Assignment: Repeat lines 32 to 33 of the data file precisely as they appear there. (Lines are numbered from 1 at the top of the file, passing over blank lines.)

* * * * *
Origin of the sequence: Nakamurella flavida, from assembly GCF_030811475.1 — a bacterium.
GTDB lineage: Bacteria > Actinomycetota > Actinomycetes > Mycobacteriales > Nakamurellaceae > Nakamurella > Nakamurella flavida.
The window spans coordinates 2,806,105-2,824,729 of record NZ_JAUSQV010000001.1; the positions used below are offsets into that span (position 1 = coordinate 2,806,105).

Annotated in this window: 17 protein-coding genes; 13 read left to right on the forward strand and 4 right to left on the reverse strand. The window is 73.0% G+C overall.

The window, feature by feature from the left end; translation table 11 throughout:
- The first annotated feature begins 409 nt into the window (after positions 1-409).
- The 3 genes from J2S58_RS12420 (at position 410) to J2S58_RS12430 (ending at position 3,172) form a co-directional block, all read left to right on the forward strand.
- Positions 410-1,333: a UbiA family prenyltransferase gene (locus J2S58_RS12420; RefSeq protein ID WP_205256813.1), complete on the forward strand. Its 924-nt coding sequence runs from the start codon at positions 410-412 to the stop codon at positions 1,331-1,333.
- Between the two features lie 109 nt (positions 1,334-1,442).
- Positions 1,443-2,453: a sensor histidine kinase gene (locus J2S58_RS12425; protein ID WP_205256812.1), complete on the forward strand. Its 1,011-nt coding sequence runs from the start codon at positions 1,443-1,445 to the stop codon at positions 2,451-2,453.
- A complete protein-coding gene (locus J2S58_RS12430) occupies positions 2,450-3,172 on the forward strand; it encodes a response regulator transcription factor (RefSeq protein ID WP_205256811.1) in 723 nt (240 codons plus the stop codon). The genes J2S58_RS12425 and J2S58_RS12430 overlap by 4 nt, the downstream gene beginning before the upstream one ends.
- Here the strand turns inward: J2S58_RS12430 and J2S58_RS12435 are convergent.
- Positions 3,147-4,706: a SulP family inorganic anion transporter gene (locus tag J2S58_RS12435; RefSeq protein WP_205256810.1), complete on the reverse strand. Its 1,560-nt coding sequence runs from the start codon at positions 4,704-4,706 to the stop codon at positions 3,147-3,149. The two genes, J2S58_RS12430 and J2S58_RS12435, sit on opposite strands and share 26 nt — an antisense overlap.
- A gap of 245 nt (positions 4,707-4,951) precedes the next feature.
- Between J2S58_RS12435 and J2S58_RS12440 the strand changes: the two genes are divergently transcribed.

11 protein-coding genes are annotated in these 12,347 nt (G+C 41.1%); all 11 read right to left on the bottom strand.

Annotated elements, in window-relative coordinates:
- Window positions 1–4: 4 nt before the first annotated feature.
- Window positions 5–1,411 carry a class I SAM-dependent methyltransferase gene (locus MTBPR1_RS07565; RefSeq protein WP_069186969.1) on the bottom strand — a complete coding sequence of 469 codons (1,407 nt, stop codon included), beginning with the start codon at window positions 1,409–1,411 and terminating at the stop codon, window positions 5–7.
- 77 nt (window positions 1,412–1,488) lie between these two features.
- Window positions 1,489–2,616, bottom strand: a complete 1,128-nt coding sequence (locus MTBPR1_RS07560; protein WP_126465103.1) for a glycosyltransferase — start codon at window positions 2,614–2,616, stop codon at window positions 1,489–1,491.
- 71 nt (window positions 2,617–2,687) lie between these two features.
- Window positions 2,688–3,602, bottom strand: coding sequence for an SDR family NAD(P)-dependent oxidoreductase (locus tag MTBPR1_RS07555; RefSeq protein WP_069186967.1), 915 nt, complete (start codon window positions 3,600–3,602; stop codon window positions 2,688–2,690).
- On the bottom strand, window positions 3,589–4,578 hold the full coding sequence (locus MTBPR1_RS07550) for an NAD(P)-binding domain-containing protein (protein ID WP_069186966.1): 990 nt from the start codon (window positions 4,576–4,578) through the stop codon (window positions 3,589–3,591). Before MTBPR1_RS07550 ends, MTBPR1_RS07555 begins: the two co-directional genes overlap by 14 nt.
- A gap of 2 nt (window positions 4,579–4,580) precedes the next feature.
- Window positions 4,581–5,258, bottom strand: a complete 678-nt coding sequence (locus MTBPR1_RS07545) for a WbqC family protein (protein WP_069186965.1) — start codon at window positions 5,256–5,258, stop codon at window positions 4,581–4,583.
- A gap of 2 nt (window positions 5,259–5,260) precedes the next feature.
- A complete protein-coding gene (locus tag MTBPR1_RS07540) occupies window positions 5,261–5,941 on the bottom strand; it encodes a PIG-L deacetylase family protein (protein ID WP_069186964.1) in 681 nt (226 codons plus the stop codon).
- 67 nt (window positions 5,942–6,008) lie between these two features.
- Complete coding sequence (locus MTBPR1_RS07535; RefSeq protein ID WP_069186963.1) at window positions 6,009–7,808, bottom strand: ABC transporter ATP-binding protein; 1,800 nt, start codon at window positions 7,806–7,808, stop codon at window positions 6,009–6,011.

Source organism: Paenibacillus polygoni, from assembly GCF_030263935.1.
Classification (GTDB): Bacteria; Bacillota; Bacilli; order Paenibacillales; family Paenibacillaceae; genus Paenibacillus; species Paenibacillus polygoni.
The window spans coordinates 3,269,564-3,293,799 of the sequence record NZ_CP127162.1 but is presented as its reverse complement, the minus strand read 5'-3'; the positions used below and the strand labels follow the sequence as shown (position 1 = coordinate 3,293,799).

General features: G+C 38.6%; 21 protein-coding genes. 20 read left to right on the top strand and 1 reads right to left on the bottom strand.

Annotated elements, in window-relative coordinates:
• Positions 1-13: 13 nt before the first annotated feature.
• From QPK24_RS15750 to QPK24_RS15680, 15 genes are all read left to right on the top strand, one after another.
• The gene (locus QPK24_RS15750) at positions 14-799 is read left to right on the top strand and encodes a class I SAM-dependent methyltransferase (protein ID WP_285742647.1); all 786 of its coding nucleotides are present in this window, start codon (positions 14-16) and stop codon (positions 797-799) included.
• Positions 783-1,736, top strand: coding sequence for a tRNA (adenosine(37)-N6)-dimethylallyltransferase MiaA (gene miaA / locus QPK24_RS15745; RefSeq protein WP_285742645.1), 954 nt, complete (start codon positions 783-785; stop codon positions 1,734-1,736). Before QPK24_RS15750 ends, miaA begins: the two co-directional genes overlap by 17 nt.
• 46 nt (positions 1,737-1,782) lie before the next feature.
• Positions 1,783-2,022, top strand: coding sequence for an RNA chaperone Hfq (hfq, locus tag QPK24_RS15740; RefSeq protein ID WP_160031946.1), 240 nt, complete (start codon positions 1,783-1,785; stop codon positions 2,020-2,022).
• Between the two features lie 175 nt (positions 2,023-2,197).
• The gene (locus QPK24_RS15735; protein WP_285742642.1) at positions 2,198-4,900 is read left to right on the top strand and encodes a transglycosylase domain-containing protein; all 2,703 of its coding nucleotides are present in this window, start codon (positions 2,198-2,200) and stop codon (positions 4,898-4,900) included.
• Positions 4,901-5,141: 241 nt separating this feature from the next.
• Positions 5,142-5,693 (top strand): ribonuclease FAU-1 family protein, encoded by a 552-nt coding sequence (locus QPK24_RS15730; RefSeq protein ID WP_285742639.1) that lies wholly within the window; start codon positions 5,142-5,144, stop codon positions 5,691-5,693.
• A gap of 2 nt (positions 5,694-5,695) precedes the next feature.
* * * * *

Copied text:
Classification (GTDB): Bacteria; Bacillota; Bacilli; order Paenibacillales; family Paenibacillaceae; genus Paenibacillus; species Paenibacillus polygoni.
The window spans coordinates 3,269,564-3,293,799 of the sequence record NZ_CP127162.1 but is presented as its reverse complement, the minus strand read 5'-3'; the positions used below and the strand labels follow the sequence as shown (position 1 = coordinate 3,293,799).